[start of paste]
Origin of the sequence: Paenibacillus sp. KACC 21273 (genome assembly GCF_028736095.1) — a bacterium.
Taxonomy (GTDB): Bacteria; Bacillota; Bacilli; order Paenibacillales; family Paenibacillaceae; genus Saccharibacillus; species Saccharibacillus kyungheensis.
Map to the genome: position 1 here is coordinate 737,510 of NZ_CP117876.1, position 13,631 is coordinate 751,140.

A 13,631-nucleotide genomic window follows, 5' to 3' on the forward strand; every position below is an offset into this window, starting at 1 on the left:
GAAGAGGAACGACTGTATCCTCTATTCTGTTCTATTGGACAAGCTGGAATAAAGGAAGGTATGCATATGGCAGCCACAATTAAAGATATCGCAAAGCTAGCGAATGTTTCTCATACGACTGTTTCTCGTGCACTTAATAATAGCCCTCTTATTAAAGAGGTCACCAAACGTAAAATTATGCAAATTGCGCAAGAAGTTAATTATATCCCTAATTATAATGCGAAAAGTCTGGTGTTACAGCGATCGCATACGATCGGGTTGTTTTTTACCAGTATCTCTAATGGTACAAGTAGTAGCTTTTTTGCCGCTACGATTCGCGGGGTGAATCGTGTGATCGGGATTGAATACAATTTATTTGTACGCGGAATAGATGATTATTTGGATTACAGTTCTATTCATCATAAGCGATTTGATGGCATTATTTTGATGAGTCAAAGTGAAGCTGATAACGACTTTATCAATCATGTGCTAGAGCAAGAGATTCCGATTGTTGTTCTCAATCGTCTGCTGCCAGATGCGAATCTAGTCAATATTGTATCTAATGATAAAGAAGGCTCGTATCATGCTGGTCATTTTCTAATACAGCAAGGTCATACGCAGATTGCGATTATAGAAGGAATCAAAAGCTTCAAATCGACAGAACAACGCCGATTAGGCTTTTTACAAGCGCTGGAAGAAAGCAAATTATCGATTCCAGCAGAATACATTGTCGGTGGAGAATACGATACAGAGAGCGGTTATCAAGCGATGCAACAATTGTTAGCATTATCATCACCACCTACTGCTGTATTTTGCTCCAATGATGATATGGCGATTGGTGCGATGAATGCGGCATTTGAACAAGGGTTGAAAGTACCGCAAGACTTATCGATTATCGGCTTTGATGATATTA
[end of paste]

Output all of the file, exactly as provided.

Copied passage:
Origin of the sequence: Paenibacillus sp. KACC 21273 (genome assembly GCF_028736095.1) — a bacterium.
Taxonomy (GTDB): Bacteria; Bacillota; Bacilli; order Paenibacillales; family Paenibacillaceae; genus Saccharibacillus; species Saccharibacillus kyungheensis.
Map to the genome: position 1 here is coordinate 737,510 of NZ_CP117876.1, position 13,631 is coordinate 751,140.

A 13,631-nucleotide genomic window follows, 5' to 3' on the forward strand; every position below is an offset into this window, starting at 1 on the left:
GAAGAGGAACGACTGTATCCTCTATTCTGTTCTATTGGACAAGCTGGAATAAAGGAAGGTATGCATATGGCAGCCACAATTAAAGATATCGCAAAGCTAGCGAATGTTTCTCATACGACTGTTTCTCGTGCACTTAATAATAGCCCTCTTATTAAAGAGGTCACCAAACGTAAAATTATGCAAATTGCGCAAGAAGTTAATTATATCCCTAATTATAATGCGAAAAGTCTGGTGTTACAGCGATCGCATACGATCGGGTTGTTTTTTACCAGTATCTCTAATGGTACAAGTAGTAGCTTTTTTGCCGCTACGATTCGCGGGGTGAATCGTGTGATCGGGATTGAATACAATTTATTTGTACGCGGAATAGATGATTATTTGGATTACAGTTCTATTCATCATAAGCGATTTGATGGCATTATTTTGATGAGTCAAAGTGAAGCTGATAACGACTTTATCAATCATGTGCTAGAGCAAGAGATTCCGATTGTTGTTCTCAATCGTCTGCTGCCAGATGCGAATCTAGTCAATATTGTATCTAATGATAAAGAAGGCTCGTATCATGCTGGTCATTTTCTAATACAGCAAGGTCATACGCAGATTGCGATTATAGAAGGAATCAAAAGCTTCAAATCGACAGAACAACGCCGATTAGGCTTTTTACAAGCGCTGGAAGAAAGCAAATTATCGATTCCAGCAGAATACATTGTCGGTGGAGAATACGATACAGAGAGCGGTTATCAAGCGATGCAACAATTGTTAGCATTATCATCACCACCTACTGCTGTATTTTGCTCCAATGATGATATGGCGATTGGTGCGATGAATGCGGCATTTGAACAAGGGTTGAAAGTACCGCAAGACTTATCGATTATCGGCTTTGATGATATTA